Far into the mountainous jungle of Tanzania, an old building filled with creatures and curiosities sits in limbo, once frequented by 'white vampires' of the past.

Far into the mountainous jungle of Tanzania, an old building filled with creatures and curiosities sits in limbo, once frequented by 'white vampires' of the past.

“Life is not what one lived, but what one remembers and how one remembers it in order to recount it.” So says Gabriel García Márquez, magic realist muse of photographer Evgenia Arbugaeva.

Originally from Siberia, Arbugaeva graduated from the Documentary Photography and Photojournalism programme at New York’s International Centre of Photography. “I’m drawn to people who live in remoteness and people who are really focused on what they,” she explains, when I ask why her work so often focuses on isolated protagonists.

Nostalgia forms the foundation of her latest body of work, in which she captures the recounted memories of Amani Hill Research Station, set high in the jungle of the Usambara Mountains, Tanzania. Originally established by German colonists as a botanical garden, after World War II it became a British malaria research institute. But since 1979, when the malaria institute was relocated, Amani has been left in a state of semi-abandon.

04_PressImage l Evgenia Arbugaeva l Amani l Untitled #51, 2016Stuck between the past and present, the site became of interest to Norwegian anthropologists studying scientific stations from colonial periods, and the memories, expectations and dreams that still linger. Holding a conference on the subject, they invited Arbugaeva to be a speaker, since they wanted an artist’s perspective on the work.

“They told me about Amani, and I thought it was a really fascinating story,” she says. “I found it amazing how people put so much time into studying dreams and nostalgia, and this is what I do in my work, so I thought it would be a perfect match.”

Like the jars of animal specimens still lining the shelves of the labs, the institute is frozen in time, preserved by the stories of the assistants employed to maintain the site in case it has a future. Generations of mice continue to be bred, ready for the next big discovery.

Back when the institute was functional, local Tanzanians were employed as assistants too, trekking up the hill to enter a surreal world the British built, Arbugaeva explains. “They would have to dress up with fresh shirts and enter this realm of knowledge and silence,” she continues.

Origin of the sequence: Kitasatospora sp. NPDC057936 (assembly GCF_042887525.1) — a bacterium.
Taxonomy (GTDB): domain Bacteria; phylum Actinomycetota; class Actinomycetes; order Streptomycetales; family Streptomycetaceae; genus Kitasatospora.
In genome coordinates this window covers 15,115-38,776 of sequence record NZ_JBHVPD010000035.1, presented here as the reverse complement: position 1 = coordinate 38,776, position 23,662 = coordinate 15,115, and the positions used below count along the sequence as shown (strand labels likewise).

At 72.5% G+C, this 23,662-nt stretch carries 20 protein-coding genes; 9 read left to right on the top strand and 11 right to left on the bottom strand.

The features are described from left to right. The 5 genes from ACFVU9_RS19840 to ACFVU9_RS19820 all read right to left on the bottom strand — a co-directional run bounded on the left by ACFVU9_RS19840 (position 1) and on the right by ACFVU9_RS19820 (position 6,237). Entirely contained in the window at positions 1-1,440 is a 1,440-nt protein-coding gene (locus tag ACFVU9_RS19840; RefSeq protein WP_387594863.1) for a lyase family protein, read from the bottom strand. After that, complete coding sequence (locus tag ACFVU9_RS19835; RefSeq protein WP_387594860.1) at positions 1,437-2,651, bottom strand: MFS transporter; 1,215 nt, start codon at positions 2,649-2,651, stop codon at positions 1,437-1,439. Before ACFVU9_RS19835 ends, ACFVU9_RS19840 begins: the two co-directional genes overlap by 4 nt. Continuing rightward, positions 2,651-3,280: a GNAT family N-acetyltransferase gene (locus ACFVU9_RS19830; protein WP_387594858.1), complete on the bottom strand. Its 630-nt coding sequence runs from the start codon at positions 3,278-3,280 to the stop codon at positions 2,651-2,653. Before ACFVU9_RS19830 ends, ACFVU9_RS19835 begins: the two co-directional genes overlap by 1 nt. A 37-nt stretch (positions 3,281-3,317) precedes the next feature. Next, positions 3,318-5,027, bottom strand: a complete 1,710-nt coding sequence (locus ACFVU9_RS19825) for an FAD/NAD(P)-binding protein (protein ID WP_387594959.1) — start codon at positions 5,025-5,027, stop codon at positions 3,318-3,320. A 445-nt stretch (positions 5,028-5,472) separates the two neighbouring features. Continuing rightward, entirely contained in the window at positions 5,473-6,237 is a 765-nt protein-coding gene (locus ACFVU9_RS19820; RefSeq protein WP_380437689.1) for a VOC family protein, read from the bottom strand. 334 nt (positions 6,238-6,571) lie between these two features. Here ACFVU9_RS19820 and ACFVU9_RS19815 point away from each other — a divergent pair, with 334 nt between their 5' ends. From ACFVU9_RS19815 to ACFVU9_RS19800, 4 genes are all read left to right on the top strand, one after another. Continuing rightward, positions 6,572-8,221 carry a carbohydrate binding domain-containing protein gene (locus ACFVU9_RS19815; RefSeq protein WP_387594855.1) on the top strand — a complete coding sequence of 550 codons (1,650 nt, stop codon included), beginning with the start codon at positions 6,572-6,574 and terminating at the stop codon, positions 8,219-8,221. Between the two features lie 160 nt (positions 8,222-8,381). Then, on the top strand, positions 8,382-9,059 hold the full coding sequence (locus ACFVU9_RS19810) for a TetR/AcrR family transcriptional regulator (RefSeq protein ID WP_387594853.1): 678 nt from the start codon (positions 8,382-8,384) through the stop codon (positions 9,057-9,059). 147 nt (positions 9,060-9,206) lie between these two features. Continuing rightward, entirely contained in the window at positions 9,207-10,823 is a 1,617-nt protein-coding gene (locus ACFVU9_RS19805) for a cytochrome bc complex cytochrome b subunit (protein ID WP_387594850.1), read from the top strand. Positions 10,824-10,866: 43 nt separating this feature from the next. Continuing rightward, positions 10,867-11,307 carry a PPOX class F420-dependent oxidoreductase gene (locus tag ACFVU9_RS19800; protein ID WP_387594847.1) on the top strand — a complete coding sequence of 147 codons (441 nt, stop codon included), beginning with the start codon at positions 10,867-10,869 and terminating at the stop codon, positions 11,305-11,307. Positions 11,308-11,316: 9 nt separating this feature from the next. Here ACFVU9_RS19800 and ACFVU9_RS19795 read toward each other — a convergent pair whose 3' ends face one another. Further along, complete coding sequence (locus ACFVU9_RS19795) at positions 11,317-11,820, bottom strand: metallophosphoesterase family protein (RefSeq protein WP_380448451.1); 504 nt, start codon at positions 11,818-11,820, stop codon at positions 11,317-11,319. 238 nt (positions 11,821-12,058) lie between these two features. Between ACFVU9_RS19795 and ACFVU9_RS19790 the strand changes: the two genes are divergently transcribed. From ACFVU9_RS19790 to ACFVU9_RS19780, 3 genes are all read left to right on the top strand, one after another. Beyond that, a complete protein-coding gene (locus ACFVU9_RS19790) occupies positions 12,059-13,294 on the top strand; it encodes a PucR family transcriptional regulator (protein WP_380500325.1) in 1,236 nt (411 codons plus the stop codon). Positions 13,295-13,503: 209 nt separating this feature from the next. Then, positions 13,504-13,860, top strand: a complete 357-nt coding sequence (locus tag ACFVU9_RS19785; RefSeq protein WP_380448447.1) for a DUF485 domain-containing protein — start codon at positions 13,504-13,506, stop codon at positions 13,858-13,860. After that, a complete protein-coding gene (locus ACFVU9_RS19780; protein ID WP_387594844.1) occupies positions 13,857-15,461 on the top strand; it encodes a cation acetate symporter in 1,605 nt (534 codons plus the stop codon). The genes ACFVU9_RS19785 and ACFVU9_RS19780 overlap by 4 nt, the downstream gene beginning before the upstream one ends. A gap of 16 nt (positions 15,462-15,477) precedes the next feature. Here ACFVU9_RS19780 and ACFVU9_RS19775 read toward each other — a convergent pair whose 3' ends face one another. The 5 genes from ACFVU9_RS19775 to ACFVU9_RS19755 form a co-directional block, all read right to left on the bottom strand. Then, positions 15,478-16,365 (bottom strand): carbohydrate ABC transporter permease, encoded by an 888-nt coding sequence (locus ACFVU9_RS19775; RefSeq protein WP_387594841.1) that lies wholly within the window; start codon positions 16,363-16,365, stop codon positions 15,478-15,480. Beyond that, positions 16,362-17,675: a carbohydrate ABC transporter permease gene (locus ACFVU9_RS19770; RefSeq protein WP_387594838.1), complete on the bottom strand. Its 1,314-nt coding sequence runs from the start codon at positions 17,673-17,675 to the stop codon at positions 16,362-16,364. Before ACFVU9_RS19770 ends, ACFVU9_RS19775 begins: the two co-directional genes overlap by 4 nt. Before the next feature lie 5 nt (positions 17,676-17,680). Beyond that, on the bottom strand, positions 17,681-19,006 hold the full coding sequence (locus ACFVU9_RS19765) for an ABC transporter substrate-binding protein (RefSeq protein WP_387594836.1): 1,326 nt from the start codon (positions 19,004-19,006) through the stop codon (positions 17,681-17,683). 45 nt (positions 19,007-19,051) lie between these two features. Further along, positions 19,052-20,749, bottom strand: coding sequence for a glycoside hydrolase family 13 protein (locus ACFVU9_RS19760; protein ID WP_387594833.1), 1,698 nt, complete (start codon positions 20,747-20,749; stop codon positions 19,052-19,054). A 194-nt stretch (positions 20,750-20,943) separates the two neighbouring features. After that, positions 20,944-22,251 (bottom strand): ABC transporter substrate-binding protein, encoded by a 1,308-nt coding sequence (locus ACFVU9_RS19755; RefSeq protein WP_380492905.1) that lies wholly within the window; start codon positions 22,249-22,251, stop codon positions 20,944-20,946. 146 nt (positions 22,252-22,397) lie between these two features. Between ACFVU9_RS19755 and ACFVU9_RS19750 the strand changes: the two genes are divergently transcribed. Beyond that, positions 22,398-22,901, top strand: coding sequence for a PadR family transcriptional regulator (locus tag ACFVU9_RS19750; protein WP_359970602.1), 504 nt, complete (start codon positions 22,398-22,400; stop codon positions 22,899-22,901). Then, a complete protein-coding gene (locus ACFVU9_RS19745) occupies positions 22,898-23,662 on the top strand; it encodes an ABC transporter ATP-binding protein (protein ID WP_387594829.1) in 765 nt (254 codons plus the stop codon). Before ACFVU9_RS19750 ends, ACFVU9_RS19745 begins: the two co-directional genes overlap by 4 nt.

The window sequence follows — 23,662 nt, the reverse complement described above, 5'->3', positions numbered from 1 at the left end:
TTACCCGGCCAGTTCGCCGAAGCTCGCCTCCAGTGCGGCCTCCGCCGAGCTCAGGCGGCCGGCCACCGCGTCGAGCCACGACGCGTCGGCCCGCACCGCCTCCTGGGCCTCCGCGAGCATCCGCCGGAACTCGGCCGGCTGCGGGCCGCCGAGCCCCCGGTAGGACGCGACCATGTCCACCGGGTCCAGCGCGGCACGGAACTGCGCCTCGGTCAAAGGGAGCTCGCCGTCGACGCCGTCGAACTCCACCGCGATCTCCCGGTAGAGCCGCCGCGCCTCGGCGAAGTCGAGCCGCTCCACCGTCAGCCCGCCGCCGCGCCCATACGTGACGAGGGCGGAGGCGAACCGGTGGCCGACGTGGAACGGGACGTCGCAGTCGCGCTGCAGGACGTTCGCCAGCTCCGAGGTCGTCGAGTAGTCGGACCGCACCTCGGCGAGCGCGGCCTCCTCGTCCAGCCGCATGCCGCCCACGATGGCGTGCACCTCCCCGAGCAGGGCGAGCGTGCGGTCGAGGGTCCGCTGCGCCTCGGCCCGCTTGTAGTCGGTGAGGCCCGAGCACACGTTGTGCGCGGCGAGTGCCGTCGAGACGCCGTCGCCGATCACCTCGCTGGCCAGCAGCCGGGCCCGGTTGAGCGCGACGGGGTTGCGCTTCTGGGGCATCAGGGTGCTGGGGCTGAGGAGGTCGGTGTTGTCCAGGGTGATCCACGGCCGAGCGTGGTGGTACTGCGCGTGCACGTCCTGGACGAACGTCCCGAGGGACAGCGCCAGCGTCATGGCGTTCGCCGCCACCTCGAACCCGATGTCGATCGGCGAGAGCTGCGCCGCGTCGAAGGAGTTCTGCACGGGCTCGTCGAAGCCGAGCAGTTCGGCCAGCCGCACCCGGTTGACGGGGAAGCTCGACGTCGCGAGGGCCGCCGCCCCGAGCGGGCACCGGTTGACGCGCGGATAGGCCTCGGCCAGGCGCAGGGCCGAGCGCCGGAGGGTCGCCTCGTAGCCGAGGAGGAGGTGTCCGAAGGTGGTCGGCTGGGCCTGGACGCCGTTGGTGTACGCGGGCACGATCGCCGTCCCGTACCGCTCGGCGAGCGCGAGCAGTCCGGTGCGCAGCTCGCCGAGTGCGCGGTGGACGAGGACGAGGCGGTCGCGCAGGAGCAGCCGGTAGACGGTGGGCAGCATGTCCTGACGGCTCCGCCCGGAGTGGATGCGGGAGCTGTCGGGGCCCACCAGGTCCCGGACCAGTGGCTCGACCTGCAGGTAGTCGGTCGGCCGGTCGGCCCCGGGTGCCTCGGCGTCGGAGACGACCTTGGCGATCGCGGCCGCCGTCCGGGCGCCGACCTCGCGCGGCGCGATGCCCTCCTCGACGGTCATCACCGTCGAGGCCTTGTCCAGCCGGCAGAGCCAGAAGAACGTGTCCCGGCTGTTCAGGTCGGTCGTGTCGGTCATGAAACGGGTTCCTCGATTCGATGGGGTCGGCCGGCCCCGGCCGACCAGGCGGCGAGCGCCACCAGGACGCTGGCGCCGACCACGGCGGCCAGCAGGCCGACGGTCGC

01_PressImage l Evgenia Arbugaeva l Amani l Untitled #55, 2016


“Through one person you can tell the story of the whole world,” she suggests, and in this project she makes no exception. John Mganga is a former assistant of British entomologist John Raybould, and it’s through his gaze that the mystical building is discovered and explored.

Through speaking with Mganga, Arbugaeva was able to learn more about the station’s rich history. He recounted how his former boss was married at the institute, how each day he insisted on drinking tea at 5 o’clock in what was nothing short of a ritual.

Attempted murder was also amongst his recollections. According to Mganga, a strange tension began to develop between the scientists and some members of the surrounding community back in its heyday, due to studies being understood as dark magic.

“They would go round at night, since that’s when malaria is active, and would take blood samples from local people,” she tells me. “They thought [the scientists] were performing sinister rituals. Some of them were thinking they were magicians making potions in their lab. The researchers came to be known as white vampires in Swahili.

02_PressImage l Evgenia Arbugaeva l Amani l Untitled #50, 2016

It was this eerie underbelly to the site’s history that informed Arbugaeva’s approach to capturing the centre. “There’s so much light there, but in my mind it had a darker palette so in that sense I had to make a decision when I photographed about the general tone of the series.”

She also took inspiration from her own imagination. “I took all the books that I found interesting,” she says., “and laid them around, and sat in that library on my own for hours looking through them, trying it imagine how it was back in that time,” she says.

And yet while conservation is behind every move at the institute, Arbugaeva acknowledges it may well forever exist in its current state of flux.

“Amani will never be the same again – even if scientists come back, it will be a different era, a different way of thinking about Africa,” she suggests. “It won’t be considered a living laboratory as it was, a place to make discoveries and dreams.”

Whatever the future of the centre though, she has managed to capture a moment of beauty and decay, before it fades completely into the past.

EVGENIA ARBUGAEVA: AMANI runs  5 May–18 June 2017 at The Photographers’ Gallery in London. 

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